We don’t mean locating your nearest post office—we’re talking about identifying your unique selling propositions (USPs). Nailing down your USPs is the precursor to establishing your marketing niche. Once you do, communicating these points can help you set your services apart from your competitors. To get started, find what’s unique about your skill set by asking yourself what your marketing expertise can produce that others don’t.

Take Mailchimp & Co, for example. As of writing this article, 30,000 Mailchimp devotees—and counting—have joined our community. If you have an existing Mailchimp account that you’ve been using as an agency or freelancer, and you haven’t joined already, we recommend signing up today. It’s free and easy to get started.

What sets Mailchimp & Co apart is that we’ve studied what agencies, freelancers, and marketing pros from around the world are looking for and created a global community dedicated to addressing those needs. And you can do the same by pinning down what makes your skillset unique and modeling your services after that.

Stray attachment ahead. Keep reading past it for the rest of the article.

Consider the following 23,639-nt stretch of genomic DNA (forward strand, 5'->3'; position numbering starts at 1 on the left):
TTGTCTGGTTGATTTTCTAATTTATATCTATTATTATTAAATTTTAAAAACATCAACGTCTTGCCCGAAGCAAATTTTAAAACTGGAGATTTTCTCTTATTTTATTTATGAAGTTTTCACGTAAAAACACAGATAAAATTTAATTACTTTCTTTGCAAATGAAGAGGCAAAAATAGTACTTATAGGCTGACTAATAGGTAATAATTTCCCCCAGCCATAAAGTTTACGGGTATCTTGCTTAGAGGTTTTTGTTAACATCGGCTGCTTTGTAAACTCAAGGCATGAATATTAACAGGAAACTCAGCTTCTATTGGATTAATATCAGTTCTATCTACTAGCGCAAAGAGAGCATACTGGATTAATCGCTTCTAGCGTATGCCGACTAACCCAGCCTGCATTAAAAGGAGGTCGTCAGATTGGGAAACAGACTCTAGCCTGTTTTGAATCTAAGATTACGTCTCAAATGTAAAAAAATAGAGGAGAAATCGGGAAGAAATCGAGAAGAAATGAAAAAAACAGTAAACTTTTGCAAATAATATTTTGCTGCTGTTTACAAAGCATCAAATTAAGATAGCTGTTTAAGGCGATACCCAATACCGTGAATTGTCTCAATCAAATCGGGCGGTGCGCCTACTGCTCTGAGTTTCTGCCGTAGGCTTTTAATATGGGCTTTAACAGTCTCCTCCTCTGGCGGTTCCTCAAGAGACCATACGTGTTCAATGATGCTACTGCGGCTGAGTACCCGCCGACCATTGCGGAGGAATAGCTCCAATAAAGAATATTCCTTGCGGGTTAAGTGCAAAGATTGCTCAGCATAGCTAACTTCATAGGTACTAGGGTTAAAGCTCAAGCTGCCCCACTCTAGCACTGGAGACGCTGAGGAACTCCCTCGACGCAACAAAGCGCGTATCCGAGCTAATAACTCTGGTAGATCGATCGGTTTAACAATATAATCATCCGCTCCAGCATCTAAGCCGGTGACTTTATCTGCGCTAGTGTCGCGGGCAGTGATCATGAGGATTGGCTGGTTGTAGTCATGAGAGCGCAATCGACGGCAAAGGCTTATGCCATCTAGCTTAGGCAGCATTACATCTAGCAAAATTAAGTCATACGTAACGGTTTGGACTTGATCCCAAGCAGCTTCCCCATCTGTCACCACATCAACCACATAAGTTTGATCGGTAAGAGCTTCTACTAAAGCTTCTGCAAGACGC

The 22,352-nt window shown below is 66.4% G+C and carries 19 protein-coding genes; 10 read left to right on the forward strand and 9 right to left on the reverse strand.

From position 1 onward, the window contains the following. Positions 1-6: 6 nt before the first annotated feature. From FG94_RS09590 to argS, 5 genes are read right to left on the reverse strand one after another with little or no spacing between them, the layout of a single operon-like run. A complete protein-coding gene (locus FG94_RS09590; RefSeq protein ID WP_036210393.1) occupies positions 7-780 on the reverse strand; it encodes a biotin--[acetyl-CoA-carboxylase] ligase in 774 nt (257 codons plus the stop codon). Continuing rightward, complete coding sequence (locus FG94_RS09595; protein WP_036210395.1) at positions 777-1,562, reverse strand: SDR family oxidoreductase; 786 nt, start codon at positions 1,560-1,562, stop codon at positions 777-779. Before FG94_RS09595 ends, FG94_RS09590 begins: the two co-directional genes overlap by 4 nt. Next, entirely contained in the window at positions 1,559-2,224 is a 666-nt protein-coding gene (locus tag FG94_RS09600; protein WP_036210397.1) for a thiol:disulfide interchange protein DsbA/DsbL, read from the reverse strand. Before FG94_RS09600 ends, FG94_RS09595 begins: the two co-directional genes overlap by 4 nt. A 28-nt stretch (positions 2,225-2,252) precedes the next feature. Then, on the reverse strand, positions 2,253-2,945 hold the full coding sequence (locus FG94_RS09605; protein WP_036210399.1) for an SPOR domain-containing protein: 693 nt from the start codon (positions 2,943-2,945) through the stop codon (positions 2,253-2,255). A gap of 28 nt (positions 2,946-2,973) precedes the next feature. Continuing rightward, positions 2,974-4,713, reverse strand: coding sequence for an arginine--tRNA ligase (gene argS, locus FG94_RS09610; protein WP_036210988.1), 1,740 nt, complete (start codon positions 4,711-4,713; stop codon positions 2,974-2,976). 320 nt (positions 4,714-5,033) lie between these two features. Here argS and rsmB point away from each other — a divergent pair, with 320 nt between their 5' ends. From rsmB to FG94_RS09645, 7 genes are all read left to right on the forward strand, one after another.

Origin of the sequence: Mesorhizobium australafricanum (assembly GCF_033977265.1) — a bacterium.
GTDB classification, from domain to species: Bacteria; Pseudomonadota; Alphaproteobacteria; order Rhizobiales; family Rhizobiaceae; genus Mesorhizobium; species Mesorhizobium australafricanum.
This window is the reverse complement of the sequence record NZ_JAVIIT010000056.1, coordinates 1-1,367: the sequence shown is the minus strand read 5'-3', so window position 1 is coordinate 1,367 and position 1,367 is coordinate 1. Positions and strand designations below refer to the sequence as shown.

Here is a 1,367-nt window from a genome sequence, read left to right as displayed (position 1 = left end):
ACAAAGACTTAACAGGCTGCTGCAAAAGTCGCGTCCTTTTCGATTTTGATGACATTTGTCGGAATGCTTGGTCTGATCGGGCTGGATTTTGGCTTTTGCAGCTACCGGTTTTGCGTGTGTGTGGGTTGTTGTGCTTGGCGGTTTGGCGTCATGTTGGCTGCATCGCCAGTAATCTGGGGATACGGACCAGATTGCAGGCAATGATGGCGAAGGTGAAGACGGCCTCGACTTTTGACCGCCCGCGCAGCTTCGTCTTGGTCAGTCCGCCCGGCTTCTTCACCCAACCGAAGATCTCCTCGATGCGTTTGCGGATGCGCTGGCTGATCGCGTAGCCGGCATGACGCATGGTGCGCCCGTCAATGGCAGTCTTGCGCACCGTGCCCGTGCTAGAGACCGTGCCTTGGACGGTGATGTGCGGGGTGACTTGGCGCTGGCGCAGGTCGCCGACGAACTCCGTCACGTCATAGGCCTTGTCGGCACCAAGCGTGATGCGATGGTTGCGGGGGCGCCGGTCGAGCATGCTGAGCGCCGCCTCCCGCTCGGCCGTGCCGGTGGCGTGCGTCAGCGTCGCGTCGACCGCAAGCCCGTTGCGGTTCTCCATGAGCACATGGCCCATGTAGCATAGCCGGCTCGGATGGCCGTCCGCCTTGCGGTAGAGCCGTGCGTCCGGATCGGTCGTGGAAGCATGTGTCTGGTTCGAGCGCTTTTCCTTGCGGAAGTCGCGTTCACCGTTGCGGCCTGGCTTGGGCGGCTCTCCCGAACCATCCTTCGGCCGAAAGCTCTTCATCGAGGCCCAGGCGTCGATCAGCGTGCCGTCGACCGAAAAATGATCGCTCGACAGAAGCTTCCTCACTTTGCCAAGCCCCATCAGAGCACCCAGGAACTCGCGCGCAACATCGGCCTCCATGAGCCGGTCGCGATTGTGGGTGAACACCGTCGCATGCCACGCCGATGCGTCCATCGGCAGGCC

How to find your target audience

Imagine 500 people scattered about a music festival, waiting to watch scads of bands perform, maybe even yours. As concertgoers push through a crowded field, they might catch a song from your setlist, but the reality is that some people might move right past you, especially if you’re a new talent going up against veteran bands with more clout.

Now, think of those who arrived hours before everyone else to stand in the front row and belt out your songs. These die-hard fans have an intuitive sense of what you should play next and are more likely to help you fight a larger crowd’s tendency to clap offbeat. In other words, their engagement with your setlist allows your performance to really come alive—and maybe, even sell more records, too. Like these superfans, your target audience are consumers characterized by their behavior and demographics who show the most interest in your services or products.

Without a target audience, you won’t be able to identify the persona behind your business. Think of your business persona as the people who stay the most engaged with your marketing. Get to know their pain points to position your services as the thing that’ll solve their problems. Their behavior should influence your marketing strategy, including how much money you want to spend on ads or what service promotion to offer next.